Here, Appellant contends he was harmed by the erroneous introduction of the
video recording of the forensic interview because, not only did it buttress the testimony of
the child-victim, it also “injected the specter of extraneous offenses into the case . . . .”
We have reviewed the entire record, including State’s Exhibit Number 5, the video
recording of the forensic interview, and we conclude that its introduction did not have a
substantial and injurious effect or influence on the jury’s verdict. As such, the trial court’s
erroneous decision to admit that evidence was harmless. Issue one is overruled.
ISSUE TWO—CUMULATIVE ERROR AND DUE PROCESS OF LAW
By his second issue, Appellant contends that he was denied due process of law
and a fair trial due to the cumulative effect of errors in his trial. Specifically, he contends
that even if the erroneous admission of the recorded interview (issue one) was harmless
error, other non-preserved errors “synergistically combined to deny Appellant a fair trial.”
Without arguing specifically how the trial court erred or how multiple errors combined to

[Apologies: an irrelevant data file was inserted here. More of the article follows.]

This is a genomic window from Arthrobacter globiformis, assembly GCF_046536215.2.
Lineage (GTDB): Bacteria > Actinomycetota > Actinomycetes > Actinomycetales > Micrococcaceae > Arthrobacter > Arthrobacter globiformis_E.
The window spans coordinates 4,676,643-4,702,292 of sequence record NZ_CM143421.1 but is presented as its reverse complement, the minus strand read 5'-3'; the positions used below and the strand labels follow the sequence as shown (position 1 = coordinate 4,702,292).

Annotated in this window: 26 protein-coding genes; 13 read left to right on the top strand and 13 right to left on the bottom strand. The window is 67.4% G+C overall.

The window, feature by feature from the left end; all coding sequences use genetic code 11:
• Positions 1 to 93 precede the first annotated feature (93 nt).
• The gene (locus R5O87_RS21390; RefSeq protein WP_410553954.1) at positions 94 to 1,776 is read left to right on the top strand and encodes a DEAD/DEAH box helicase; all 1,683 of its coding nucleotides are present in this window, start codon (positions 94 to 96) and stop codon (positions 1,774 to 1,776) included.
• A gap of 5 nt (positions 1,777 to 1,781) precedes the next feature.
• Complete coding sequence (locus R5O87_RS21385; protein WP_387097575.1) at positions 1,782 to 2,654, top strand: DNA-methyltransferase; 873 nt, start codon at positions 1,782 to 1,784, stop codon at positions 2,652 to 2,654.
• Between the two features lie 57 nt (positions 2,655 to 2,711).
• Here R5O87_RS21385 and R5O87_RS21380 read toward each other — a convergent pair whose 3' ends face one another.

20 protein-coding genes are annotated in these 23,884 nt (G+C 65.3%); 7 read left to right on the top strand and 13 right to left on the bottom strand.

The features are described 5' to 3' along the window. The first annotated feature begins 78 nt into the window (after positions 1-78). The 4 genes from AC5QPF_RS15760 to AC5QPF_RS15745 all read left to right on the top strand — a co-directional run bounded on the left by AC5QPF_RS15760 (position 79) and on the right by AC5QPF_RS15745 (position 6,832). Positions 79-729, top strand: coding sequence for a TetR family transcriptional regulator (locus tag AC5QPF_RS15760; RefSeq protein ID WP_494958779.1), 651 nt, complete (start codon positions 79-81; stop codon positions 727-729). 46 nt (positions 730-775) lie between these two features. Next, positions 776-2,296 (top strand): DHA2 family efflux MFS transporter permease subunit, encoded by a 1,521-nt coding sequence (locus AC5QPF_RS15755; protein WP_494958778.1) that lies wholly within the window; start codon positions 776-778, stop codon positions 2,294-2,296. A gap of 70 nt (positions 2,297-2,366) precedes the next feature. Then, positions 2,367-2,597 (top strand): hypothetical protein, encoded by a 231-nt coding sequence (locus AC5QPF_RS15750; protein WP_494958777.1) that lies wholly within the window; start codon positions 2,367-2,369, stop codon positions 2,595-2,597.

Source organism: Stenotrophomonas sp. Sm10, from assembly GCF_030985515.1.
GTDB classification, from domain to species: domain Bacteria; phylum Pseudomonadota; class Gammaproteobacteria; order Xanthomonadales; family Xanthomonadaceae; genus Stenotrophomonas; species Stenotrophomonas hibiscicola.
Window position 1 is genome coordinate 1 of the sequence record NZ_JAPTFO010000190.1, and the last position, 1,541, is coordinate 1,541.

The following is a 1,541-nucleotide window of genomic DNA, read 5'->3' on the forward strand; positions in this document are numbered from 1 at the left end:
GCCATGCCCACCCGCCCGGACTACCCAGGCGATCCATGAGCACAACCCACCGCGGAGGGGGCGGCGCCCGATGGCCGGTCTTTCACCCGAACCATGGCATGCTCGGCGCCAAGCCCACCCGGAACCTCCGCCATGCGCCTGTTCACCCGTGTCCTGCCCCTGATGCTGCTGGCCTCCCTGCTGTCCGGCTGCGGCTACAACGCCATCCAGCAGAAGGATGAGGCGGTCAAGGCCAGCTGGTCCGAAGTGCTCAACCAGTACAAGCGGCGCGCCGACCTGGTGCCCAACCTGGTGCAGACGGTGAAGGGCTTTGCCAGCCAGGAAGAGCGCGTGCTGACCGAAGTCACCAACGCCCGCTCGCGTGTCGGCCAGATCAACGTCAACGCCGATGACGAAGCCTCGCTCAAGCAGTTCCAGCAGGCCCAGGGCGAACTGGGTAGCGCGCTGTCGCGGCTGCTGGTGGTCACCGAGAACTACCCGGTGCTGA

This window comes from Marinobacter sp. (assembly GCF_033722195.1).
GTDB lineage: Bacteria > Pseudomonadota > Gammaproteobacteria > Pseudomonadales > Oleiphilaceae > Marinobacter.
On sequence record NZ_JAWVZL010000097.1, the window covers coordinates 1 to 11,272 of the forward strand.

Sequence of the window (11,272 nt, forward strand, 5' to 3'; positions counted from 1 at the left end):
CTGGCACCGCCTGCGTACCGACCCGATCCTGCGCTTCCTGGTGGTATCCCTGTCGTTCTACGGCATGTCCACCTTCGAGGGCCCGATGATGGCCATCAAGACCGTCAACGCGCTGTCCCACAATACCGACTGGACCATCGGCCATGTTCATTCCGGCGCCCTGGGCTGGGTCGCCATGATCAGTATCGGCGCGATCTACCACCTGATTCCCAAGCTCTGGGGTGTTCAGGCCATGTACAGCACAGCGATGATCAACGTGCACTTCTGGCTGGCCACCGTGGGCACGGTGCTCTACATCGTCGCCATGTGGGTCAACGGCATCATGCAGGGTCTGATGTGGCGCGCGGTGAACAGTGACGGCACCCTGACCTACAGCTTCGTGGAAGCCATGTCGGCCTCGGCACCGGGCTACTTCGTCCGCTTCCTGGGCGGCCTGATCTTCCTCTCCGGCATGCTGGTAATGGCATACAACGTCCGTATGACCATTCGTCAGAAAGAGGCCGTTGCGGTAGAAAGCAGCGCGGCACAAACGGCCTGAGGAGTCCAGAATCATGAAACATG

harm Appellant, he contends he was denied a fair trial because the State was allowed to
impeach him by using a nineteen-year-old conviction for felony driving while intoxicated
and it was allowed to introduce the report of the sexual assault nurse examiner which
included evidence of guilt that exceeded the testimony of S.D.S.4
The critical fallacy in Appellant’s argument is the fact that, to our knowledge,5 the
Texas Court of Criminal Appeals has never held that a conviction should be reversed
based on the cumulative effect of non-preserved harmless errors—even in cases where
they have found other instances of preserved harmless error. While every preserved